Narmada review: Break or breakthrough?
The Union government has made yet another feeble attempt at a dialogue with opponents of the Rs 13,000-crore Sardar Sarovar Project (SSP). Union water resources minister V C Shukla was forced to heed the demands of the Narmada Bachao Andolan (NBA) for a comprehensive review of the project after its leader Medha Patkar went on a hunger strike and it launched a media blitz highlighting "human rights violations" by project authorities, the police and the four state governments involved in the project.
Patkar's fast was prompted by the Maharashtra government's crackdown on anti-dam protestors that began May 29 at Manibeli, a village in Dhule district that would have been the first to be submerged this monsoon by the now 61-metre-high dam. When anti-dam protestors under the banner of the Manibeli Satyagraha and Samparpan Dal said they would drown with the village, the government prohibited outsiders from entering Manibeli and banned gatherings there. Simultaneously, 800 police were deployed in the village "to maintain law and order".
When police and some labourers tried to demolish a hut that would have been the first to go under water, they were stopped by activists and villagers (See box). The hut "had to be dismantled and shifted," said Anoop Kumar, additional collector (rehabilitation) of Dhule. The hut was demolished amid protests on June 3 and 12 activists were arrested.
A day earlier, Patkar started her fast in Bombay to "protest police atrocities" in Manibeli. Bombay was chosen for its greater visibility and for easier access to her and NBA activists. On June 4, Narmadai, NBA's headquarters in the Manibeli, was demolished, giving Patkar and her supporters additional reason to continue the fast and step up the media campaign.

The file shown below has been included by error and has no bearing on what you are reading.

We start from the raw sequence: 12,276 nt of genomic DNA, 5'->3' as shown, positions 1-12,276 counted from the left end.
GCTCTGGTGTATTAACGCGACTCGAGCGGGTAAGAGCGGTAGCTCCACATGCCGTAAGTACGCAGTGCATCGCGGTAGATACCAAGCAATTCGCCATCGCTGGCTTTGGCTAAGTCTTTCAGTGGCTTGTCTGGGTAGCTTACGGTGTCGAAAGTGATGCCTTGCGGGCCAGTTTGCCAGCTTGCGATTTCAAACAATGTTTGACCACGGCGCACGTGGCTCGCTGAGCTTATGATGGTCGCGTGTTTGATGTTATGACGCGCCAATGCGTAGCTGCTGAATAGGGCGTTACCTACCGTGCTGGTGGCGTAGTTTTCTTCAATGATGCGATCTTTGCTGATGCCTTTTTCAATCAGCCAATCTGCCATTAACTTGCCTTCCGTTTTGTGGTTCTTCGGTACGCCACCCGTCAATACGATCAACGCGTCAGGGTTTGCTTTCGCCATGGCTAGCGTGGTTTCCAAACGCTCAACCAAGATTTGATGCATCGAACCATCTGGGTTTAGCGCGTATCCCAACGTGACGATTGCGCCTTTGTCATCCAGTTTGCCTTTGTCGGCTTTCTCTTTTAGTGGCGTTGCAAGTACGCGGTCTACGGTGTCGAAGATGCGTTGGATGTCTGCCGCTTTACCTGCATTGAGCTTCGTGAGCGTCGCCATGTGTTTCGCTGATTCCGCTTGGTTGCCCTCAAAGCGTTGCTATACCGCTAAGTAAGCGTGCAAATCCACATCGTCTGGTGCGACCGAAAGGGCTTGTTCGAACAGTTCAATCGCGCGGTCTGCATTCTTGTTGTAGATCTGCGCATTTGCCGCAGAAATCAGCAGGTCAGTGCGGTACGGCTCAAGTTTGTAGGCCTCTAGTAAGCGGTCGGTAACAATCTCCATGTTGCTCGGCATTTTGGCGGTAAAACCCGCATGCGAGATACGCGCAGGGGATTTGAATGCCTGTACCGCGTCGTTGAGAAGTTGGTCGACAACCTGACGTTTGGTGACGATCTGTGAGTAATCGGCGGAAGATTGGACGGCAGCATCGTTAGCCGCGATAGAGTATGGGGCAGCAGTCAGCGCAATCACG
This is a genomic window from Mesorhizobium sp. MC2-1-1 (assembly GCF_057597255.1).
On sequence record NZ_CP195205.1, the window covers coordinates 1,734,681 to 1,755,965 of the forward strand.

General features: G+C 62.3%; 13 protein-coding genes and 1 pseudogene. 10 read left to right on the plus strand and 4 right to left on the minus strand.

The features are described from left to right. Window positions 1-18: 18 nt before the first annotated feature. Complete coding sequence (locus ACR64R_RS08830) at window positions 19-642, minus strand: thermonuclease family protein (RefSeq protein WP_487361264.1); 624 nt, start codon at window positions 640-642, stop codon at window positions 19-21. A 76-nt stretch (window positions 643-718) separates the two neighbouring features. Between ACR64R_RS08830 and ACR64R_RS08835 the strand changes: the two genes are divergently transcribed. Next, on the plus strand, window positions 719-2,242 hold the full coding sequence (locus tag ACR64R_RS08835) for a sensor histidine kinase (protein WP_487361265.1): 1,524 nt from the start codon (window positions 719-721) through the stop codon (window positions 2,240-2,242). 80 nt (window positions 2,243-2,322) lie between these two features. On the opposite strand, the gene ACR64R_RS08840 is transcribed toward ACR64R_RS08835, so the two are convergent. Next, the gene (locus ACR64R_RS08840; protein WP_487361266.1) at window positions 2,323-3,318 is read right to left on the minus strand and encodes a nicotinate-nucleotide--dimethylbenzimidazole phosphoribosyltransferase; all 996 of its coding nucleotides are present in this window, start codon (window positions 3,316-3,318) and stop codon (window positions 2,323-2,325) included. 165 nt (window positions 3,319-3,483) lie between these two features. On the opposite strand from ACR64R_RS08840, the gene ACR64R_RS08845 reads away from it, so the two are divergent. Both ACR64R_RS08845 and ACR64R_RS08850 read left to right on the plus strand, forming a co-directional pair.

Demands accepted Patkar called off her fast after 15 days -- only when Shukla made a written offer for talks and agreed to some of NBA's demands -- inclusion of three or four independent experts in the talks and a comprehensive review of the project. Two other conditions -- specifying which organisations would implement decisions taken at the talks and the stoppage of work -- were complied with later. The Sardar Sarovar Narmada Nigam Ltd (SSNNL), the organisation constructing the dam, was named the decision-implementing agency. But Shukla did not make commitments about stopping the work, something NBA is not worried about for the moment because construction is halted during the monsoon anyway.
The ministry of water resources has an open mind to the talks, fixed for June 29. Explains a senior ministry official connected with SSP, "We had earlier offered to discuss issues related to rehabilitation and resettlement (R&R) as well as the environment, but Patkar wanted a much broader agenda."
However, the talks aren't likely to resolve the issue. A major problem for Shukla will be to get the four state governments involved in the project -- Maharashtra, Gujarat, Rajasthan and Madhya Pradesh -- to agree to a review.Explains Arun Kumar Singh of Other Media, a group that supports NBA, "The Narmada Water Disputes Tribunal (NWDT) award, under whose formula the water from SSP will be shared, cannot be reviewed till 2025 unless all four states agree to do so."
Gujarat chief minister Chimanbhai Patel announced June 23 in Gandhinagar he would boycott the talks because neither the state nor the Union government is authorised to review the project or reduce the height of the dam. For Patel, the SSP is a question of political survival. In fact, support for the SSP is so strong in Gujarat that there have been demonstrations for more water. The state also has an attractive R&R deal.